Ian Baxter
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Sound Artist


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Nochevkoy - a nocturnal web composition

Nochevkoy is a piece exploring the possibility of the web to generate continuously sounding sound art that changes with the day and season.

It takes Rachmaninov's seminal All Night Vigil and time-stretches it (without distorting pitch) to the length of the night. More accurately, it takes the three sections of the original piece which relate to the holy hours of Vespers (starting at dusk), Matins (starting at nightfall) and Prime (the first hour after sunrise) and plays them according to the onset of these periods on any given day, for the time that they last, according to an observer in Moscow. If it's currently daytime there, you won't hear a thing. Come back at dusk*.

I've tested this on Chrome. I'm informed it will not work correctly on iOS without some modifications to my code. My apologies if you can't hear anything.

At the time of writing dusk began at 15:04 UTC, and night will fall at 16:31. I can currently hear the vespers section about 96% of the way through, with the original file stretched some 11 times to fit the length of dusk. If I were to stay up all night, I'd hear the Matins sections of the All Night Vigil stretched by a factor of 97 to last until 5:02 tomorrow morning.

Some more detail...

The genesis of this piece goes back to my another work Ephemeris de la Lune which manipulates the Moonlight Sonata based on the passage and phase of the moon. Feeling a bit stuck in a rut with my pieces I wrote in my journal that they were easy to parody, amongst other suggestions I wrote "Why not All Night Vigil that actually lasts all night!".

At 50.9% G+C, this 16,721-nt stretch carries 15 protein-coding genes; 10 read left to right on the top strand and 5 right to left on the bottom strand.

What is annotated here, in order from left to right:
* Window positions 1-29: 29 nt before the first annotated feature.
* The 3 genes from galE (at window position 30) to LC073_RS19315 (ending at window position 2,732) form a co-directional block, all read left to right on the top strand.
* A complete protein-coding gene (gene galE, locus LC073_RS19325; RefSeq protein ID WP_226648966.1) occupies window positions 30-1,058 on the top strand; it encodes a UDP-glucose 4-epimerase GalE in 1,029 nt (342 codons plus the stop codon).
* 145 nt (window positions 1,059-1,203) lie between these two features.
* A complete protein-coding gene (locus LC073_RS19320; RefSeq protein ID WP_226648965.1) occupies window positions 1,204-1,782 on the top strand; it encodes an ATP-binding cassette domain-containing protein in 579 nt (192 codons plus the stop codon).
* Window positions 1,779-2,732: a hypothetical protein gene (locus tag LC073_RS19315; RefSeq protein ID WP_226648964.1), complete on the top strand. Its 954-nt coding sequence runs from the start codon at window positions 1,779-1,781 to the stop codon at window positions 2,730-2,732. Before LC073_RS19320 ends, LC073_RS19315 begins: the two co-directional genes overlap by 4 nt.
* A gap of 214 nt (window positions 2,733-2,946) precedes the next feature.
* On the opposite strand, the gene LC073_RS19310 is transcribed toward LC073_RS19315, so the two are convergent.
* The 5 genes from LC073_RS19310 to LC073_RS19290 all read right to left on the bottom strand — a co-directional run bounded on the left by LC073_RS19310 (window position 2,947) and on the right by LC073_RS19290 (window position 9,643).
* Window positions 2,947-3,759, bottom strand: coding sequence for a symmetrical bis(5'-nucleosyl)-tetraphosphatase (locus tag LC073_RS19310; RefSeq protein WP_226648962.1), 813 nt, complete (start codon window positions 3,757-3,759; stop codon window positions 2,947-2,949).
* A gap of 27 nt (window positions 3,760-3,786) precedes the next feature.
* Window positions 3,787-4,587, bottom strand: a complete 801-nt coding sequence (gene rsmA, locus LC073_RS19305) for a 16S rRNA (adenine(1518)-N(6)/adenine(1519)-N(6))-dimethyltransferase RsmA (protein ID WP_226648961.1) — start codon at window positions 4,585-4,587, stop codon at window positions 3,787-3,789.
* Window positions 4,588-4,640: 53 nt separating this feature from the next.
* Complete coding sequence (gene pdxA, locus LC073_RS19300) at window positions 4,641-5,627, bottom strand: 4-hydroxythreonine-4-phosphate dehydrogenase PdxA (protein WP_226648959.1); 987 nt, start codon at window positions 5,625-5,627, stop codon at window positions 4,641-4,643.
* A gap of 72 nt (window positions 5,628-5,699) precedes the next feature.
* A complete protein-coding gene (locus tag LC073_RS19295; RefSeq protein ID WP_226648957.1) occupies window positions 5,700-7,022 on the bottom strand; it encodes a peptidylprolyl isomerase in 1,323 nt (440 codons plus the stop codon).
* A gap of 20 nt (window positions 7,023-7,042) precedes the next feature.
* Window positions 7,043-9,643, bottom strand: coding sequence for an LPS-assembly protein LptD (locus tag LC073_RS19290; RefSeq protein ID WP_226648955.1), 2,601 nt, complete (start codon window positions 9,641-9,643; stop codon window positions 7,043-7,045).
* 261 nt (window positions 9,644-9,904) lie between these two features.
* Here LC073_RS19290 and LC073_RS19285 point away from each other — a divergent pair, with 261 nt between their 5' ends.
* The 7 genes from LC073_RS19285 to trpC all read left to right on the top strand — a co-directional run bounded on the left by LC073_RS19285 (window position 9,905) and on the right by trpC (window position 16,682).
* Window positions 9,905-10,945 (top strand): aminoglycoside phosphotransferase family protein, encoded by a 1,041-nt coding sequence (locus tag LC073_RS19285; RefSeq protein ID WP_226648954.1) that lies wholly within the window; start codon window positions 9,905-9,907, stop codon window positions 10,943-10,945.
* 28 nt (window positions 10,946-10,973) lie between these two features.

Parallel to this I'd been researching ways of making the Landscape page I created in 2015 work as I had originally intended. That is, to switch between a dayscape and nightscape depending on the time of day. After a few false starts and some head-scratching at complicated astronomical calculations I discovered how to accurately generate sunrise and sunset times in javascript (see note on suncalc below) which could drive this diurnal webpage. Suddenly, calculating the All Night Vigil start and end times was viable. The only element missing was the time stretch which would take Rachmaninov's original ~1hr composition to the length of the night (perhaps 10 hours in winter, less in summer) in the manner of my other projects - using a phase vocoder in Pure Data.

Pursuing the idea of creating the piece as a webpage rather than a Pd patch, I looked up Sébastien Piquemal's WebPd project, to see if it was possible to somehow take across the code I'd developed in Pd to stretch the Moonlight Sonata. This is beyond the scope of WebPd at the present time but as luck would have it Sébastien's other projects include one to implement the paulstretch algorithm for long time stretches all under the WebAudio API.

This piece wouldn't have been possible without the help of Sébastien whose implementation of the paulstretch algorithim for the WebAudio API makes its sound possible, and for his incredibly generous toleration of my questions about adapting his script and eventual refactoring of my code to work correctly with multiple sections.

It would also not function without suncalc.js by mourner which allows for the calculation of accurate dusk, night and day times which are the soul of the piece.

Sheffield, February 2017

About the title: Nochevkoy is 'all night' or 'overnight' according to a transliteration of the google translation from English to Russian. It also seems to translate as 'I'm late tonight' in Spanish.

Update July 2017 - I discovered that in high summer, SunCalc returns no night time as at high latitudes there is no such thing as astronomical night (i.e. the sky is so dark that astronomical observations can be made). This sort of mucks things up for a couple of months of the year. I may get to making a work around one day, on the other hand, no night means no vigil. Perhaps, in the best experimental tradition, I should just accept the results of the process.

*'performance times' can be checked by going to suncalc, set to 55.754093, 37.620407. Red Square.